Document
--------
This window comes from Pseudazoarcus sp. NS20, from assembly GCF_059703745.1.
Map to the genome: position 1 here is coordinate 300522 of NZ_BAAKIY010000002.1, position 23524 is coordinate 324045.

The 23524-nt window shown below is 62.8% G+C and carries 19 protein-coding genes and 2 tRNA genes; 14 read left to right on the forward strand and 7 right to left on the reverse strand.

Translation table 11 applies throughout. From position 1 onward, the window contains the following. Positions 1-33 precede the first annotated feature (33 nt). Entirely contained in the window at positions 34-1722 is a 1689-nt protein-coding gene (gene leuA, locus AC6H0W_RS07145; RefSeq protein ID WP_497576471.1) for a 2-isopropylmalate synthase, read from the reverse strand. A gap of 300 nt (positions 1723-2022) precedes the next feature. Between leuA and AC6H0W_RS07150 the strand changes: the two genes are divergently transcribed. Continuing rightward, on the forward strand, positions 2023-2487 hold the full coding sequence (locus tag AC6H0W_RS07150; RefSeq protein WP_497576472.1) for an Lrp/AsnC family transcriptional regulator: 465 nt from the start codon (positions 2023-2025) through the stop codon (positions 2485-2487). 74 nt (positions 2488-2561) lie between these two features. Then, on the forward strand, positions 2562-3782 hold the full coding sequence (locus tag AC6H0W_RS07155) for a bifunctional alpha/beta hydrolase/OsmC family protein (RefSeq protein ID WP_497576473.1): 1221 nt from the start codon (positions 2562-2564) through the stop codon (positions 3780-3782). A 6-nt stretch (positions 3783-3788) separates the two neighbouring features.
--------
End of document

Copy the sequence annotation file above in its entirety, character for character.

This window comes from Pseudazoarcus sp. NS20, from assembly GCF_059703745.1.
Map to the genome: position 1 here is coordinate 300522 of NZ_BAAKIY010000002.1, position 23524 is coordinate 324045.

The 23524-nt window shown below is 62.8% G+C and carries 19 protein-coding genes and 2 tRNA genes; 14 read left to right on the forward strand and 7 right to left on the reverse strand.

Translation table 11 applies throughout. From position 1 onward, the window contains the following. Positions 1-33 precede the first annotated feature (33 nt). Entirely contained in the window at positions 34-1722 is a 1689-nt protein-coding gene (gene leuA, locus AC6H0W_RS07145; RefSeq protein ID WP_497576471.1) for a 2-isopropylmalate synthase, read from the reverse strand. A gap of 300 nt (positions 1723-2022) precedes the next feature. Between leuA and AC6H0W_RS07150 the strand changes: the two genes are divergently transcribed. Continuing rightward, on the forward strand, positions 2023-2487 hold the full coding sequence (locus tag AC6H0W_RS07150; RefSeq protein WP_497576472.1) for an Lrp/AsnC family transcriptional regulator: 465 nt from the start codon (positions 2023-2025) through the stop codon (positions 2485-2487). 74 nt (positions 2488-2561) lie between these two features. Then, on the forward strand, positions 2562-3782 hold the full coding sequence (locus tag AC6H0W_RS07155) for a bifunctional alpha/beta hydrolase/OsmC family protein (RefSeq protein ID WP_497576473.1): 1221 nt from the start codon (positions 2562-2564) through the stop codon (positions 3780-3782). A 6-nt stretch (positions 3783-3788) separates the two neighbouring features.